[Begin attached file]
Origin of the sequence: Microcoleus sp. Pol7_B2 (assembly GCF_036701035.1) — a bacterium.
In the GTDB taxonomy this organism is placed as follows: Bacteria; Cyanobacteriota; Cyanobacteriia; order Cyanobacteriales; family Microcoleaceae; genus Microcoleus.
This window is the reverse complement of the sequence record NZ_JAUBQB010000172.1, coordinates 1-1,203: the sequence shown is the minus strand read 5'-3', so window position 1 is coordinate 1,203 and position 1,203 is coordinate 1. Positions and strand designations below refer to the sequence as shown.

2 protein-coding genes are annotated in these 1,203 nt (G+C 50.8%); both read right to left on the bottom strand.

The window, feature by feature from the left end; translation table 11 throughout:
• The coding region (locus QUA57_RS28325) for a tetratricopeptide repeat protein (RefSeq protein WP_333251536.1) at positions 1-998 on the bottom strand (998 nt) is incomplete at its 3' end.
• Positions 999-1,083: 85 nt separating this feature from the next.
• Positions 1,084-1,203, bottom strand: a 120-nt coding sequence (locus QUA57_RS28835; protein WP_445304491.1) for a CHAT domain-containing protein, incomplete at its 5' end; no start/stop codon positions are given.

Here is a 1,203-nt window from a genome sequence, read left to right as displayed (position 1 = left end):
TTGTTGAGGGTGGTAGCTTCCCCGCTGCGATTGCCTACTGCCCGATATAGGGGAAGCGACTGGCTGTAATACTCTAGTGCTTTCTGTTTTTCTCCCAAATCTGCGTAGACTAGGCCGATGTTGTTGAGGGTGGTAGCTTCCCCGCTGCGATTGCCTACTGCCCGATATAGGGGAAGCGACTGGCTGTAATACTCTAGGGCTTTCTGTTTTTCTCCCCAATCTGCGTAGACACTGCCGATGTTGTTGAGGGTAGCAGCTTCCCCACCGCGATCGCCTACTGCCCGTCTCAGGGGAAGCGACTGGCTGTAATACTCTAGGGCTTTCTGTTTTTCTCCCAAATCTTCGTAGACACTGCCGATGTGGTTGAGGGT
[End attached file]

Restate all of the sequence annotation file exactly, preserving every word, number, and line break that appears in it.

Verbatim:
Origin of the sequence: Microcoleus sp. Pol7_B2 (assembly GCF_036701035.1) — a bacterium.
In the GTDB taxonomy this organism is placed as follows: Bacteria; Cyanobacteriota; Cyanobacteriia; order Cyanobacteriales; family Microcoleaceae; genus Microcoleus.
This window is the reverse complement of the sequence record NZ_JAUBQB010000172.1, coordinates 1-1,203: the sequence shown is the minus strand read 5'-3', so window position 1 is coordinate 1,203 and position 1,203 is coordinate 1. Positions and strand designations below refer to the sequence as shown.

2 protein-coding genes are annotated in these 1,203 nt (G+C 50.8%); both read right to left on the bottom strand.

The window, feature by feature from the left end; translation table 11 throughout:
• The coding region (locus QUA57_RS28325) for a tetratricopeptide repeat protein (RefSeq protein WP_333251536.1) at positions 1-998 on the bottom strand (998 nt) is incomplete at its 3' end.
• Positions 999-1,083: 85 nt separating this feature from the next.
• Positions 1,084-1,203, bottom strand: a 120-nt coding sequence (locus QUA57_RS28835; protein WP_445304491.1) for a CHAT domain-containing protein, incomplete at its 5' end; no start/stop codon positions are given.

Here is a 1,203-nt window from a genome sequence, read left to right as displayed (position 1 = left end):
TTGTTGAGGGTGGTAGCTTCCCCGCTGCGATTGCCTACTGCCCGATATAGGGGAAGCGACTGGCTGTAATACTCTAGTGCTTTCTGTTTTTCTCCCAAATCTGCGTAGACTAGGCCGATGTTGTTGAGGGTGGTAGCTTCCCCGCTGCGATTGCCTACTGCCCGATATAGGGGAAGCGACTGGCTGTAATACTCTAGGGCTTTCTGTTTTTCTCCCCAATCTGCGTAGACACTGCCGATGTTGTTGAGGGTAGCAGCTTCCCCACCGCGATCGCCTACTGCCCGTCTCAGGGGAAGCGACTGGCTGTAATACTCTAGGGCTTTCTGTTTTTCTCCCAAATCTTCGTAGACACTGCCGATGTGGTTGAGGGT